WCSD gets $200M for new schools; questioned over costs

RENO, Nev. (KOLO) The Washoe County School District is one step closer to getting three new schools. The WC-1 Capital Funding Protection Committee voted 9-1 Thursday to approve $200 million to build the first schools funded directly with money from the WC-1 sales tax increase.

"It's really important for the Washoe County School District right now to move forward with these schools," Pete Etchart, the chief operating officer for WCSD, said. "We're behind. We have overcrowding. Obviously we have schools that are on multi-track year-round calendar. We have schools that are facing double sessions. So this will help with growth moving forward, but this is really about getting caught up also."

The district is hoping to break ground on the three schools as early as December. But getting the money approved didn't come easy. The oversight committee raised questions over the estimated price tags attached to the projects.

The middle schools, in Spanish Springs and Sun Valley, were originally estimated to cost $55 million each. New estimates put the projects at $80 and $85 million respectively. The elementary school, slated for South Meadows, went from $23 million to an estimated $34.4 million.

"To be almost double, not quite, but that big of an increase how do we explain that?" Charlene Bybee, a committee member and Sparks City Council Member, asked. "That's the question the voters are going to be asking. That's the question I'm asking."

The district cited rising construction costs are a contributing factor. That includes not only an increase in material cost, but rising land costs.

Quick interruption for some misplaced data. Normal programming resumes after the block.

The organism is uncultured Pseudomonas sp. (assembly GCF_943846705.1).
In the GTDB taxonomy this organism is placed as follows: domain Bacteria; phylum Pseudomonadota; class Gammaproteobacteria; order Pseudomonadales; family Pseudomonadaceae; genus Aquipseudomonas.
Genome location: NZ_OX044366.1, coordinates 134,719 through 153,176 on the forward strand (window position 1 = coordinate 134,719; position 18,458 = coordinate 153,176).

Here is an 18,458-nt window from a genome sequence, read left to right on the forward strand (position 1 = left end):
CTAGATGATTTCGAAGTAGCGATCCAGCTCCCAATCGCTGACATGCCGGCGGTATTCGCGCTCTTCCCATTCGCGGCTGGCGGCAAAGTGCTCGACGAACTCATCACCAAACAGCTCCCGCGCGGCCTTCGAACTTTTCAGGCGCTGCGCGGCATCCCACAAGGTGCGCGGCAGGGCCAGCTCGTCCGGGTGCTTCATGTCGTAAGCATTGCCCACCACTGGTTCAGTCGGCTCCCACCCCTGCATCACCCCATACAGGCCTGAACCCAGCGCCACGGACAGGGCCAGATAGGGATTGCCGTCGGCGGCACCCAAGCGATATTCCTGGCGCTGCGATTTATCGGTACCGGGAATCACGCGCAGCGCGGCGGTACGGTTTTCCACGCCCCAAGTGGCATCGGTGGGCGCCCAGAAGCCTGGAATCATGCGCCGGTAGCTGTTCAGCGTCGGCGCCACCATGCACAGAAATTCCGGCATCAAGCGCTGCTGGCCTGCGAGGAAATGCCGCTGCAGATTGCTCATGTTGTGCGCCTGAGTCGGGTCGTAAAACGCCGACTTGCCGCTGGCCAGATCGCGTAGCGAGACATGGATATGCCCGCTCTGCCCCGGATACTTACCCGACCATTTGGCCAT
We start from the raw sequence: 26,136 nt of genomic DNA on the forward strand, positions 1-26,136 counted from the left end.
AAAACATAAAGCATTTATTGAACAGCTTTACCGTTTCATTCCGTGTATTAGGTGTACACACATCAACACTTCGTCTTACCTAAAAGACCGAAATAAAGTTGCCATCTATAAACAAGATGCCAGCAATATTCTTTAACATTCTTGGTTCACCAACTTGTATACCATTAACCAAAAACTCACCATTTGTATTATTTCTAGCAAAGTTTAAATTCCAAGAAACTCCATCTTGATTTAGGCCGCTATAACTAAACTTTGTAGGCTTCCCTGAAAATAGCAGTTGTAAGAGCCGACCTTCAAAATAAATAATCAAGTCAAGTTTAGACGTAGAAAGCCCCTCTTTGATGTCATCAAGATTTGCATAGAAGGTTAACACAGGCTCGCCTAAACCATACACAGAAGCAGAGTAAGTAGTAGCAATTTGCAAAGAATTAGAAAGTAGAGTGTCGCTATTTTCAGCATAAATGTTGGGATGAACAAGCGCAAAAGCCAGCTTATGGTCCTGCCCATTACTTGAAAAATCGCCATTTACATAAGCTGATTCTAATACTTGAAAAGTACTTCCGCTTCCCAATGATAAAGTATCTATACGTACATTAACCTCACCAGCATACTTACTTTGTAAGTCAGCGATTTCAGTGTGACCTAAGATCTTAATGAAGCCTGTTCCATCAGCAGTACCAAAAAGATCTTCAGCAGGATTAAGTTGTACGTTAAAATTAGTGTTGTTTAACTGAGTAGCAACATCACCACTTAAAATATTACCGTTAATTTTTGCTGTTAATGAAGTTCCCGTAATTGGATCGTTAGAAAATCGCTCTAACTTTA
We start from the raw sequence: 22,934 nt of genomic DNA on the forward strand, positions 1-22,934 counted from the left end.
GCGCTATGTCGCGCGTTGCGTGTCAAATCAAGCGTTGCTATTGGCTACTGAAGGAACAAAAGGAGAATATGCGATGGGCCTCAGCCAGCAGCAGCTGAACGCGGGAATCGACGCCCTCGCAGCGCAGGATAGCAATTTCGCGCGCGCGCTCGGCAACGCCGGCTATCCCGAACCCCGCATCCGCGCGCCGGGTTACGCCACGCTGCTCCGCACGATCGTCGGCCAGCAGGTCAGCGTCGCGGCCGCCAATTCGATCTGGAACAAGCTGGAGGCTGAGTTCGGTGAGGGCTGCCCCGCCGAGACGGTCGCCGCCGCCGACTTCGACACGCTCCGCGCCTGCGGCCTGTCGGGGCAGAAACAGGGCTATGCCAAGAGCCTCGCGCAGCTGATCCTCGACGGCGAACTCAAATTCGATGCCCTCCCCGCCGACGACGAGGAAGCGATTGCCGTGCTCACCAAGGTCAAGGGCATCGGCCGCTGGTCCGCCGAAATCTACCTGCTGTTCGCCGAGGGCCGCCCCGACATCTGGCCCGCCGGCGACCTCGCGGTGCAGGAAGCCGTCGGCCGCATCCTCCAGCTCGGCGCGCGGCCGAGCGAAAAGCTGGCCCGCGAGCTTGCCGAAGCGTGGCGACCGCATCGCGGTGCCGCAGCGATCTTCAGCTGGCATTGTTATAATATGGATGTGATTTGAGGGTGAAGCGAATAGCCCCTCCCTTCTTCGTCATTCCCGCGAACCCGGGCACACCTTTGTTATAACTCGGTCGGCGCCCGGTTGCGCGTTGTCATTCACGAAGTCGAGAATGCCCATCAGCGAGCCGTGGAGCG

"As we become more of an urban area, we're just going to have to realize it's going to be harder and harder to find good, developable land," Etchart said. "Especially when we start talking about infill projects where there's not a lot of available land right now. Costs can be really expensive."

The area is also suffering from a labor shortage.

"There's tremendous pressure on construction value, but also the lack of labor to build those projects," Bill Rogers, managing principal with the Cummings Corporations, said. "So getting the labor in the market with lack of trades coming in, as well as tremendous clients such as Google, Panasonic, University of Nevada, WCSD all trying to build projects with a limited labor pool."

With rising costs and higher estimates, Bybee pressed the district on where a 'cap' would be placed on the cost of building future schools. Etchart said he didn't want to limit how much could be spent on a school, but he assured the committee every cost-saving measure was being considered.

Increased security and new technology contribute to the increased price tag.

"Some of these add to the cost initially, but they pay for themselves over and over and over again during the life of a school," Etchart said. "We've also worked really hard to make these schools the most cost efficient we can."

Architects have decreased the number of windows in the middle schools, for safety and to cut cost. Other design elements have been changed to save money. But district officials say cutting corners won't be beneficial in the long run.

"We as a school district cannot have inferior building products, because we have to build these schools to last 100 years," Etchart said. "We do not have a history in this district of replacing existing schools. So these schools need to be built to last, and operating costs are just as important as that initial cost."

The committee approved the funding with the condition the district come back with a more in depth, line by line break down of the rising cost versus savings expected through more efficient building. The WCSD Board of Trustees will have the final say on the funding for the schools during its October 11th meeting.